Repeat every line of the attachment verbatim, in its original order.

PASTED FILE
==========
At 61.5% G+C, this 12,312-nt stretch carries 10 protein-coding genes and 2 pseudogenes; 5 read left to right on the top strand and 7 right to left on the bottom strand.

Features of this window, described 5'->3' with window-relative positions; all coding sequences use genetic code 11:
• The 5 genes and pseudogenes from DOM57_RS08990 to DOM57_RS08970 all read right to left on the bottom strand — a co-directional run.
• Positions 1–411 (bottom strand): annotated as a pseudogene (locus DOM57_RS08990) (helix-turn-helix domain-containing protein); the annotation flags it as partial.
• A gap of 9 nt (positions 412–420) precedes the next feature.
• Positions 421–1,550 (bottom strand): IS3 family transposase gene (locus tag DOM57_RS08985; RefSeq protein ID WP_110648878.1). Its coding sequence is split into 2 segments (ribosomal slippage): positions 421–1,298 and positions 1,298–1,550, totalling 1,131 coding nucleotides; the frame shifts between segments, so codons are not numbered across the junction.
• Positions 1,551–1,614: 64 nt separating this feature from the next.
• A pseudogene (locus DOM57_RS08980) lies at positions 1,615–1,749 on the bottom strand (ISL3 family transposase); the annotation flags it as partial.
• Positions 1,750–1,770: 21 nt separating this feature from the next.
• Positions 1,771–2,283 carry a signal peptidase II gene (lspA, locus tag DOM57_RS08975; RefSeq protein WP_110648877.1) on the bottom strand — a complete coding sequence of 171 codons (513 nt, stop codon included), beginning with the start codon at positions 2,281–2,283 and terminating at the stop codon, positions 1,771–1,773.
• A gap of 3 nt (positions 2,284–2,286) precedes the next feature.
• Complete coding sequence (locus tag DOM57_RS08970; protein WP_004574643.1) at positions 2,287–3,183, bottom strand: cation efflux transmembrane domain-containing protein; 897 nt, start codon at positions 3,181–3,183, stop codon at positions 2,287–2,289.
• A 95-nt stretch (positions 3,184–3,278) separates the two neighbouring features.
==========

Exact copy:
At 61.5% G+C, this 12,312-nt stretch carries 10 protein-coding genes and 2 pseudogenes; 5 read left to right on the top strand and 7 right to left on the bottom strand.

Features of this window, described 5'->3' with window-relative positions; all coding sequences use genetic code 11:
• The 5 genes and pseudogenes from DOM57_RS08990 to DOM57_RS08970 all read right to left on the bottom strand — a co-directional run.
• Positions 1–411 (bottom strand): annotated as a pseudogene (locus DOM57_RS08990) (helix-turn-helix domain-containing protein); the annotation flags it as partial.
• A gap of 9 nt (positions 412–420) precedes the next feature.
• Positions 421–1,550 (bottom strand): IS3 family transposase gene (locus tag DOM57_RS08985; RefSeq protein ID WP_110648878.1). Its coding sequence is split into 2 segments (ribosomal slippage): positions 421–1,298 and positions 1,298–1,550, totalling 1,131 coding nucleotides; the frame shifts between segments, so codons are not numbered across the junction.
• Positions 1,551–1,614: 64 nt separating this feature from the next.
• A pseudogene (locus DOM57_RS08980) lies at positions 1,615–1,749 on the bottom strand (ISL3 family transposase); the annotation flags it as partial.
• Positions 1,750–1,770: 21 nt separating this feature from the next.
• Positions 1,771–2,283 carry a signal peptidase II gene (lspA, locus tag DOM57_RS08975; RefSeq protein WP_110648877.1) on the bottom strand — a complete coding sequence of 171 codons (513 nt, stop codon included), beginning with the start codon at positions 2,281–2,283 and terminating at the stop codon, positions 1,771–1,773.
• A gap of 3 nt (positions 2,284–2,286) precedes the next feature.
• Complete coding sequence (locus tag DOM57_RS08970; protein WP_004574643.1) at positions 2,287–3,183, bottom strand: cation efflux transmembrane domain-containing protein; 897 nt, start codon at positions 3,181–3,183, stop codon at positions 2,287–2,289.
• A 95-nt stretch (positions 3,184–3,278) separates the two neighbouring features.